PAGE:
I could hear the tears in her voice: “Mom, I’m so lonely! I don’t know anyone here!” My heart ached for her, but I knew urging her to get out and ‘make friends’ would only add to her introverted angst. Instead, I reminded her to embrace the solitude; to relish the quiet times alone for reading, studying, painting. I assured her that relationships would bloom in time and helped her recall that time alone didn’t necessarily translate to loneliness.
New research published in Motivation and Emotion examines this very issue of social connectedness for new college students. The research encompassed two separate studies in the US and Canada, which included 370 first-year college students. Despite reports of disconnection in the new environment, those with a mindset of embracing solitude reported better psychological health, self-esteem and behavioral regulation.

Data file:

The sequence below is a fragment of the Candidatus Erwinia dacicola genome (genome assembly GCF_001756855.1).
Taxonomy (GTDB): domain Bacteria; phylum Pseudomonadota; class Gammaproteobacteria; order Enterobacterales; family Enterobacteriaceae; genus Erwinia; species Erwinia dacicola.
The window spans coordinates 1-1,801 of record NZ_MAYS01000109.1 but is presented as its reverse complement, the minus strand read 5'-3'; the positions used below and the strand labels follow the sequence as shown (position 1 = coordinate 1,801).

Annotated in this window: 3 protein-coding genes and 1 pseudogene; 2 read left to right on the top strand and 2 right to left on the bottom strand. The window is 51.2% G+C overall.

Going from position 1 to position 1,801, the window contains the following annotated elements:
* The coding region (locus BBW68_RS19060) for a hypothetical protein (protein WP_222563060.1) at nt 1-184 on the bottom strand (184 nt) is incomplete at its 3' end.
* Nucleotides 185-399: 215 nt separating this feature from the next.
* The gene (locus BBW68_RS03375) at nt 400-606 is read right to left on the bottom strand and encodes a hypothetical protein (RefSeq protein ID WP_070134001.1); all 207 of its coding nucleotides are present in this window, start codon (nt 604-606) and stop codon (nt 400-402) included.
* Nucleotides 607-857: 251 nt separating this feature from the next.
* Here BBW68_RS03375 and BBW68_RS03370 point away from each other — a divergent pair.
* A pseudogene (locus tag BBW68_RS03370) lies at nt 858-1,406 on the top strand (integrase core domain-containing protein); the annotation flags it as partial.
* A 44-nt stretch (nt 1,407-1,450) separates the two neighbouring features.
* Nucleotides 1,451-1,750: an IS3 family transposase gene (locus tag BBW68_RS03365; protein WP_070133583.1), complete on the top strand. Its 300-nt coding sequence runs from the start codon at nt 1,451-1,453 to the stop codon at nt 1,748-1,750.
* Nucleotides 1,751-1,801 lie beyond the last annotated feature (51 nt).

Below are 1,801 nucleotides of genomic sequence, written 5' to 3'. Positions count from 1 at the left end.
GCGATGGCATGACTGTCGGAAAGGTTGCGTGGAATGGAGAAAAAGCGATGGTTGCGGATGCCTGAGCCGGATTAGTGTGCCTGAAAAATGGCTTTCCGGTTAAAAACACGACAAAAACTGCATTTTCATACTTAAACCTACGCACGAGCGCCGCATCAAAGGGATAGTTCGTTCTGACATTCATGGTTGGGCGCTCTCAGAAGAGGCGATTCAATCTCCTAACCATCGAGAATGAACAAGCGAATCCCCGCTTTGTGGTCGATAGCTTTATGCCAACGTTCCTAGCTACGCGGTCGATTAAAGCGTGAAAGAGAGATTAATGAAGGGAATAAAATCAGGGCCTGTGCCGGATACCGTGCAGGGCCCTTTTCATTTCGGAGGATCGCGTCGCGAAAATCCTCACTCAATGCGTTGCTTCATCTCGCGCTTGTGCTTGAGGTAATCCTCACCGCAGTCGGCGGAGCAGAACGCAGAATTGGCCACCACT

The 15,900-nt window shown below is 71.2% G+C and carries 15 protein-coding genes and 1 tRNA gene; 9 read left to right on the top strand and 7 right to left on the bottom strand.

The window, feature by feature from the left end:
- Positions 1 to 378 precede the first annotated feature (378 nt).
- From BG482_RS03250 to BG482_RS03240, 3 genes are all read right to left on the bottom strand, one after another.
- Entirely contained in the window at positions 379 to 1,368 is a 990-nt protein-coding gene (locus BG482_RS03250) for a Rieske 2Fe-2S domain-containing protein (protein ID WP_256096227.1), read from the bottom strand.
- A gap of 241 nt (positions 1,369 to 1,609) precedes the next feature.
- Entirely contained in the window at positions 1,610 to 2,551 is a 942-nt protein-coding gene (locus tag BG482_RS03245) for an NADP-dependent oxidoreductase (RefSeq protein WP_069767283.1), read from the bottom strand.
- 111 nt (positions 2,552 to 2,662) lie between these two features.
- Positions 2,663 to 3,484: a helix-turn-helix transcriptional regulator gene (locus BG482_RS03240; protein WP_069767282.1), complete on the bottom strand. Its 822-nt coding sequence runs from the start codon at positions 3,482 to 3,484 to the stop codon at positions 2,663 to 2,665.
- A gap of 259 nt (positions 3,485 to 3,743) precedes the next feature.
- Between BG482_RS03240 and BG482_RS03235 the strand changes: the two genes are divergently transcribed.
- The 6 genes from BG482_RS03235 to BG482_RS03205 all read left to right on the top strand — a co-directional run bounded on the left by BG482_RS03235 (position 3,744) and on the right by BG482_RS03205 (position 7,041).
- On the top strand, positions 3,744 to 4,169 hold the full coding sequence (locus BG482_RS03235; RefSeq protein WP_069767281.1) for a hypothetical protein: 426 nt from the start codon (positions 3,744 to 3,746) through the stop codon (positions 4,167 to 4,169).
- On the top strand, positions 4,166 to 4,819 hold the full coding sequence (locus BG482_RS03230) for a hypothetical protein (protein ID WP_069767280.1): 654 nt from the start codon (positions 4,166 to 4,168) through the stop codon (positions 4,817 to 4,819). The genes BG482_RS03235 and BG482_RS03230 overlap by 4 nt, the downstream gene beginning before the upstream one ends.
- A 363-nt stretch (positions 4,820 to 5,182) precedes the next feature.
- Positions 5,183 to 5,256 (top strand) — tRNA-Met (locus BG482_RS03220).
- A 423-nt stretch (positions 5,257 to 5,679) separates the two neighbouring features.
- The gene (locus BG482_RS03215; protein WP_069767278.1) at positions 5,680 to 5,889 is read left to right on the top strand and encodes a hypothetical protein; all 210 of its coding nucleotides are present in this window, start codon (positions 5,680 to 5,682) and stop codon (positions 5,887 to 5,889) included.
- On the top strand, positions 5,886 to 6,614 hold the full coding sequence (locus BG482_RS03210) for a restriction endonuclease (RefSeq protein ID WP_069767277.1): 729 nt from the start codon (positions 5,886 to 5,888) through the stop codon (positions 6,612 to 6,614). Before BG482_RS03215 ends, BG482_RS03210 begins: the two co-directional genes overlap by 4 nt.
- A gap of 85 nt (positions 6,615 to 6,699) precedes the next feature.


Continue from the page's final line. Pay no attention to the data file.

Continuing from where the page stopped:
As kids move from the relative security of high school and summertime at home to the unknown realm of college life, the transition can spark feelings of relational disconnect and loneliness. Turns out, students who reported lower social connectedness still benefitted from an autonomous pursuit of solitude. Loneliness in these first weeks away at college? Turn that into a mindset of purposeful solitude, and reap the rewards!
By Terissa Michele Miller, MS Psy
Check out the original research:
This article was originally published in Modern Brain Journal.
About the author:
Teri Miller is a mom of nine and child development researcher with a Masters of Science in Psychology. She is a Research Associate at Gibson Institute of Cognitive Research, co-host of the podcast Brainy Moms, and the Managing Editor at Modern Brain Journal.